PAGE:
It is ironical that we are in the 21st century talking and experiencing artificial intelligence, supersonic jets, cryogenic engines, storing digital information in bacteria and yet our basics and school education is so far fetched from what it should have been. Do we have teachers with perspicuity of the basic concepts? Let me share with you two of my life experiences. The first one was during my engineering undergraduate degree. Yes, I am an electronics engineer and I am proud to say that I still do not understand perfectly how an amplifier works. I once asked the physical interpretation of Fourier Transform to my professor who happened to have done her PhD in an IIT (more about these institutes with I’s in another blog). Her answer: ‘You are confusing the whole class. Sit down!’.
Second example is that of this gentleman who belonged to some mathematics research institute and he is the recipient of Shanti Swarup Bhatnagar Award (awarded to geniuses in basic sciences in India, very popular). He happened to have got this award for his work on complex numbers. After his seminar, I asked him the physical interpretation of complex numbers. My reasoning was if complex numbers are imaginary and not real, why do we worry about them (there is so much in the real world to work on !). His answer: “Your question does not deserve to be answered !”. My befitting response: I just walked away from that seminar room.
Fourier and Laplace did not start with a mathematical equation. They started to solve some problem and then once they found patterns in their solution, they could come up with an equation. Today, we forget the roots and all we have is their equation. Throughout my engineering (bachelors degree), I have just plugged in values in numerical problems and calculated the answers. This is more or less the same for every engineering undergraduate in India, at least the majority of them.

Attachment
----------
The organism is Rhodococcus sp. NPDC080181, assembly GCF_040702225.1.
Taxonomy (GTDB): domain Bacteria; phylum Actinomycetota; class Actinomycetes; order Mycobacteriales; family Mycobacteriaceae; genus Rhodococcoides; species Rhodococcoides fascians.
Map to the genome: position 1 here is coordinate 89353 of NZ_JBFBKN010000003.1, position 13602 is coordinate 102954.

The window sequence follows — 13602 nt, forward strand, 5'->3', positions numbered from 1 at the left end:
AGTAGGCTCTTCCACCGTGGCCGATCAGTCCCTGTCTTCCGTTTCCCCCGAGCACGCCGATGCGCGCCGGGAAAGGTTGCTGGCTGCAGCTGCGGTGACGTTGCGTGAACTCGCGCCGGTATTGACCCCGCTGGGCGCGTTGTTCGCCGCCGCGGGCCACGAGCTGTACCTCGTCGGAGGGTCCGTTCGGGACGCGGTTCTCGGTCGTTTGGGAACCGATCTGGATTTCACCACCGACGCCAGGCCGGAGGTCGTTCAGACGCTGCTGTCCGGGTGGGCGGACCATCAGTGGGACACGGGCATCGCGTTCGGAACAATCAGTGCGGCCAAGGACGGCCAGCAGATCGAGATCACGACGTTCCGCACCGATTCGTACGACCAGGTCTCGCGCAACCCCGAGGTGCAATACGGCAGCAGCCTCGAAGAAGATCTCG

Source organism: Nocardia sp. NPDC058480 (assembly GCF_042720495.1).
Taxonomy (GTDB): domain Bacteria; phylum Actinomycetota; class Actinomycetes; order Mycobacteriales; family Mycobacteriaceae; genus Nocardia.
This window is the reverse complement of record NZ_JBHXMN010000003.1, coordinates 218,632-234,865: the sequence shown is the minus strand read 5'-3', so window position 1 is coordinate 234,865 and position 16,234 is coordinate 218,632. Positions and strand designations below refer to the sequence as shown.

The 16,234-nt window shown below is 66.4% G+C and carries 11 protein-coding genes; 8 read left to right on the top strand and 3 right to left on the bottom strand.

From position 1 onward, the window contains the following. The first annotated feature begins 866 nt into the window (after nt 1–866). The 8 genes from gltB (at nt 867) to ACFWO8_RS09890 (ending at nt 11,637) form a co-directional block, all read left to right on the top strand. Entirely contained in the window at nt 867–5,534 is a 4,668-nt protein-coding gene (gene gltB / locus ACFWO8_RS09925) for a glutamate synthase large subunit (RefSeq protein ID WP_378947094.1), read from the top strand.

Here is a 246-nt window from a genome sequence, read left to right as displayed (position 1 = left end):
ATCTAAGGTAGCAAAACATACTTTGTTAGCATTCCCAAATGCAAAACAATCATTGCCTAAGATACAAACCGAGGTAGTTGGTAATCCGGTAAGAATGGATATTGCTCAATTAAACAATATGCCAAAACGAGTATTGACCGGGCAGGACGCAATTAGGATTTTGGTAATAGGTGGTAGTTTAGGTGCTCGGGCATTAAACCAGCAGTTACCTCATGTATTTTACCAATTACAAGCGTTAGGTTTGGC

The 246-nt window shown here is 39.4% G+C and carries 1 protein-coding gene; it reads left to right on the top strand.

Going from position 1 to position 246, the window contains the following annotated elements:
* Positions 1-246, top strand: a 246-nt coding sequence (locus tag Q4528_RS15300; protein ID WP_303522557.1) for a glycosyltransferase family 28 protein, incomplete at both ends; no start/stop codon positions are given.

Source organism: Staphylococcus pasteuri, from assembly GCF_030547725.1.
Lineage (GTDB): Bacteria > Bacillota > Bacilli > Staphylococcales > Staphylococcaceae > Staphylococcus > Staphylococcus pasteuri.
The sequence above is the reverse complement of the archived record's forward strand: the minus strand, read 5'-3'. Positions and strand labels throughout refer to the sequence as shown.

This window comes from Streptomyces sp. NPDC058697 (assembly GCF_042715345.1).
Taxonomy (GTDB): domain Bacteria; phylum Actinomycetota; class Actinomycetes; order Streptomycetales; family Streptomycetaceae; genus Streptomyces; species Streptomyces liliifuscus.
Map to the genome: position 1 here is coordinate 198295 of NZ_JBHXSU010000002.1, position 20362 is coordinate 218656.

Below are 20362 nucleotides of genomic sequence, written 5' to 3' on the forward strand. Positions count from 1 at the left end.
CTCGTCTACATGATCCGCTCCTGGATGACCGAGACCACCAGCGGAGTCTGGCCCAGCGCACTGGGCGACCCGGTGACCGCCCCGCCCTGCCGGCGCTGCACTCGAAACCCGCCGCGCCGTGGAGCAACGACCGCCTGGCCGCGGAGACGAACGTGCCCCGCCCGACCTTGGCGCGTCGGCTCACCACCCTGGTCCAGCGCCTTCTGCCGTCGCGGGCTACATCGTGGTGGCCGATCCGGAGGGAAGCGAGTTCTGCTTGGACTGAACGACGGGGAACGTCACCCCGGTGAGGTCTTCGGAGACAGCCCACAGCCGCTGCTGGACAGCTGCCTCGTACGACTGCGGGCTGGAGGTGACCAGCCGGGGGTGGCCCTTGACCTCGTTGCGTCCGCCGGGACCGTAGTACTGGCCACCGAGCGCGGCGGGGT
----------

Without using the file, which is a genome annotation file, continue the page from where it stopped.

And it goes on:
Common ! We can do better. We need to focus on the basic concepts right from school to the college and only then, our demographic dividend will produce higher yields. Unfortunately, demographic dividend in third world countries is restricted to providing mechanical skills which do not require the use of intelligence and such ‘intelligent’ work is left to those in the developed nations.
The way we have organized the knowledge is partly responsible for this fiasco. I hear many people saying that we are fortunate to be living in a world where we have internet and ‘google’. I think that this is not true. Ramanujan, J. C. Bose, Visveswariah were stalwarts in their fields in an age without internet and ‘google’. In fact, ‘google’ has blinded us and our information base today is restricted to what it shows in the first two pages of it’s search results. And, there are professionals (called SEO professionals) who are working hard to make sure that your website is listed on the first two pages). Thus, what we see in the first two pages of search results may many a times satiate our immediate need but never take it for the best response or answer to your question.
We need curated content and knowledge using the best of both artificial intelligence and human capabilities to create an organized knowledge base. Such a knowledge base will be valued more than the Facebook, YouTube, Google and Netflix put together. That is the future of ‘Knowledge Economy’.